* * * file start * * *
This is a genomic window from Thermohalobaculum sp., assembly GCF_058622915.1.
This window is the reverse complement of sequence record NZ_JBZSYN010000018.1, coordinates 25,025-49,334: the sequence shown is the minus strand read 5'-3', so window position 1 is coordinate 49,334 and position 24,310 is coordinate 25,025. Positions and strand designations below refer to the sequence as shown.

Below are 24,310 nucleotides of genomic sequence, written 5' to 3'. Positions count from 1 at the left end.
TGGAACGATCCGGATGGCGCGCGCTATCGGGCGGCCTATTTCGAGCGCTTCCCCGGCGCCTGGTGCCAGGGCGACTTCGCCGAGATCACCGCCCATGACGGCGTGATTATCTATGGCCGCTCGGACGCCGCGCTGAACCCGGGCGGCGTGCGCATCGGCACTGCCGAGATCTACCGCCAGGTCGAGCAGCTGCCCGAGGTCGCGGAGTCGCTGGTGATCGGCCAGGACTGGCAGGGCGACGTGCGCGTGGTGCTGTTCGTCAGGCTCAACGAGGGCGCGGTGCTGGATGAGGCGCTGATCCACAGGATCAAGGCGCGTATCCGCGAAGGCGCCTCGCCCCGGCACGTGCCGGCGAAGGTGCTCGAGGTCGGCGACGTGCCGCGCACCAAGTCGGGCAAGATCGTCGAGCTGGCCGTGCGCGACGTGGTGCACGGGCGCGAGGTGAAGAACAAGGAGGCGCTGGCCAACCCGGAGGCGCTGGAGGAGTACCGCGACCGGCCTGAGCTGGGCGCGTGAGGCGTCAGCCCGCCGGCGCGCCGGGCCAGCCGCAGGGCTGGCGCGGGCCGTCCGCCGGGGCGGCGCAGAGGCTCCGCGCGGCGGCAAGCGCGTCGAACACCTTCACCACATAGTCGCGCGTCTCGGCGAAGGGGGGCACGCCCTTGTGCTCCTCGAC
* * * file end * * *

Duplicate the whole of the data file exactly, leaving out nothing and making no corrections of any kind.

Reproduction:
This is a genomic window from Thermohalobaculum sp., assembly GCF_058622915.1.
This window is the reverse complement of sequence record NZ_JBZSYN010000018.1, coordinates 25,025-49,334: the sequence shown is the minus strand read 5'-3', so window position 1 is coordinate 49,334 and position 24,310 is coordinate 25,025. Positions and strand designations below refer to the sequence as shown.

Below are 24,310 nucleotides of genomic sequence, written 5' to 3'. Positions count from 1 at the left end.
TGGAACGATCCGGATGGCGCGCGCTATCGGGCGGCCTATTTCGAGCGCTTCCCCGGCGCCTGGTGCCAGGGCGACTTCGCCGAGATCACCGCCCATGACGGCGTGATTATCTATGGCCGCTCGGACGCCGCGCTGAACCCGGGCGGCGTGCGCATCGGCACTGCCGAGATCTACCGCCAGGTCGAGCAGCTGCCCGAGGTCGCGGAGTCGCTGGTGATCGGCCAGGACTGGCAGGGCGACGTGCGCGTGGTGCTGTTCGTCAGGCTCAACGAGGGCGCGGTGCTGGATGAGGCGCTGATCCACAGGATCAAGGCGCGTATCCGCGAAGGCGCCTCGCCCCGGCACGTGCCGGCGAAGGTGCTCGAGGTCGGCGACGTGCCGCGCACCAAGTCGGGCAAGATCGTCGAGCTGGCCGTGCGCGACGTGGTGCACGGGCGCGAGGTGAAGAACAAGGAGGCGCTGGCCAACCCGGAGGCGCTGGAGGAGTACCGCGACCGGCCTGAGCTGGGCGCGTGAGGCGTCAGCCCGCCGGCGCGCCGGGCCAGCCGCAGGGCTGGCGCGGGCCGTCCGCCGGGGCGGCGCAGAGGCTCCGCGCGGCGGCAAGCGCGTCGAACACCTTCACCACATAGTCGCGCGTCTCGGCGAAGGGGGGCACGCCCTTGTGCTCCTCGAC